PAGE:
Thursday, December 07, 2006

Big Phil

Our Christmas tree has just gone up in the apartment and Tommy and Jay are softly murmuring carols in the other room. Gather round for the story of Big Phil Gaulier who punishes me with physical torture 'fit for Jean-Marie Le Pen' if I am 'orrible on stage, tells me, on a regular basis, I am so bad I should be made into a British sandwich for the imperial lions and has taken to calling me a Mormon. The days when I am 'not so bad, eh, surprising' are the best of my life.

The first month of school was spent with ‘Le Jeu’, discovering the pleasure of having fun, the infinite freedoms of imaginary games and the importance of winking at the audience as if to secretly invite them home with you to eat caramels. Here we try to abandon our ‘shitty ideas with their sell-by dates which give rabbit fart pleasure’ and learn about the importance of breaking the audience’s watches, not their balls. One day I come to class and am asked to save my life after losing a game of musical chairs by snorting like an elephant who hasn’t had sex for forty years and who has just burst into a brothel. Another week I am in a cabaret bar singing Ella Fitzgerald whilst intermittently being asked to raise my eyes to the heavens and calmly recite ‘Mummy, Daddy, look at me, I am onstage and I am fucking boring.’ Complicity, pleasure in the ridiculous and the conviction that the theatre is as serious as a child’s game are paramount.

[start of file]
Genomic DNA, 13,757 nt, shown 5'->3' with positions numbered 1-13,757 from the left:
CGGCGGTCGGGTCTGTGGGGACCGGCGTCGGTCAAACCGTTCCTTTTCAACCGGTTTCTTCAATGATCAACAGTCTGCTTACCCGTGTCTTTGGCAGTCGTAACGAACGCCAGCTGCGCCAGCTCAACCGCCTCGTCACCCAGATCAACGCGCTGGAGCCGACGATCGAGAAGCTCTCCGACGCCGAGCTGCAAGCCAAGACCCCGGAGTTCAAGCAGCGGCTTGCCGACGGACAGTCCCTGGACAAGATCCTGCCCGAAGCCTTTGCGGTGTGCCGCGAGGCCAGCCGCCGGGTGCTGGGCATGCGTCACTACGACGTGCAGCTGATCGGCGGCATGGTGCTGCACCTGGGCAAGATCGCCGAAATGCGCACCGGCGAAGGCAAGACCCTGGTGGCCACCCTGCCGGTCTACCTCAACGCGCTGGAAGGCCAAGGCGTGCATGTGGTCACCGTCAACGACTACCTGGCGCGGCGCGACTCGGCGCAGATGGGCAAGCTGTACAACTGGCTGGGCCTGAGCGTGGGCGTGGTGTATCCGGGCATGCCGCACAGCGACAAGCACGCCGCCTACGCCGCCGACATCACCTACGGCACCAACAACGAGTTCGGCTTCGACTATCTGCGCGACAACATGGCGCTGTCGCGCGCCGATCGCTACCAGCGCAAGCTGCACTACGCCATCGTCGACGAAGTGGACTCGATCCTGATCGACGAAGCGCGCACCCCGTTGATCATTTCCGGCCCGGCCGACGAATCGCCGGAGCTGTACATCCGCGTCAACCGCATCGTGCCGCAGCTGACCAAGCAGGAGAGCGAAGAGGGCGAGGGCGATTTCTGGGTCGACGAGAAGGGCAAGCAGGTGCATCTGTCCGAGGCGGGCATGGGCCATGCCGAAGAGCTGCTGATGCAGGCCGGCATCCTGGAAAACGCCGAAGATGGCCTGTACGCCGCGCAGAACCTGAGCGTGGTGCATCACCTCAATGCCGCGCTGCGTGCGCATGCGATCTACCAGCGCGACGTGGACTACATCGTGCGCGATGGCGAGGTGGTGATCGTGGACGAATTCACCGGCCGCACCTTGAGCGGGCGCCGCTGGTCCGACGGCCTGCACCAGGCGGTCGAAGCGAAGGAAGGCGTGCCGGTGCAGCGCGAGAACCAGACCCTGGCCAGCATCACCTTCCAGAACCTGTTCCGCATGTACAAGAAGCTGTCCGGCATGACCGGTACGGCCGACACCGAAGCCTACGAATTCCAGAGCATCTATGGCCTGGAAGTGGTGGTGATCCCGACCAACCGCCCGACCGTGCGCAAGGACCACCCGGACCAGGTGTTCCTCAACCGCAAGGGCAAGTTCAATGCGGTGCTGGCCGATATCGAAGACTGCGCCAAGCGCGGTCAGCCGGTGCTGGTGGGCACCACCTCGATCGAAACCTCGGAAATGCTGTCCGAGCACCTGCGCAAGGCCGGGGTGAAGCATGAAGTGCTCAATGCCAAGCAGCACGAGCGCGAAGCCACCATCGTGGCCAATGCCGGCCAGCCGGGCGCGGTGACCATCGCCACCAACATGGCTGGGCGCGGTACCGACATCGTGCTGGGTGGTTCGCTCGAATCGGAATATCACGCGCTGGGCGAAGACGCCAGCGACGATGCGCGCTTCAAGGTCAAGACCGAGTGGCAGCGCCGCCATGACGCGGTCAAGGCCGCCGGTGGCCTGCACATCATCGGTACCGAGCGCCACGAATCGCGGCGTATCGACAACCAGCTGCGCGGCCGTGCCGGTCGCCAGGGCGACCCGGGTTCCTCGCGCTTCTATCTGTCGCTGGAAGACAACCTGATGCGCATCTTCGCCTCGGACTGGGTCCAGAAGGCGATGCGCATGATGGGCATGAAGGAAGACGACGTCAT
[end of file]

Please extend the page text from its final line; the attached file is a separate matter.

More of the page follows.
We are currently working on Greek Tragedy, having spent the past few weeks with the 'Neutral Mask.' This is where I would put on a leather mask and roll around on the floor like a maniac pretending to be Alka-Seltzer or fire: ‘head up Jennifer, my god! Worst student, you get zero!’. With Greek tragedy when we die we say ‘fuck you god, I am going to my destiny dancing and I am so happy about it.’ Here we try to show our soul and our passion, ‘not something artistic made for old ladies who got menopause in Vienna.’ Our ‘aura’ has to be huge and beautiful, not ‘boooooring’ and realistic, ‘Jennifer, get rid of that Stanislavski stick on your head and up your bottom, we are not in the actor’s studio.‘ The importance of having a ‘fixed point’ is also beaten into us: ‘Jennifer, don’t run about the stage like a boy scout on heat, you get the prize of the plastic spoon.’

Every day we are taught the theory that the possible flop is part of the sensitivity of the best actor, his secret, and the reality that when it comes it is always painful. We try to discover in which ways we will be loved as actors and to be sure in our heads that the stage is our kingdom.


Blogger Hammermill Inernational Paper said...

I saw Jennifer Lee in the paper: You guys have hit bigtime; gone global on the web. Happy New Year to one and all. With love, Agata

3:13 AM  

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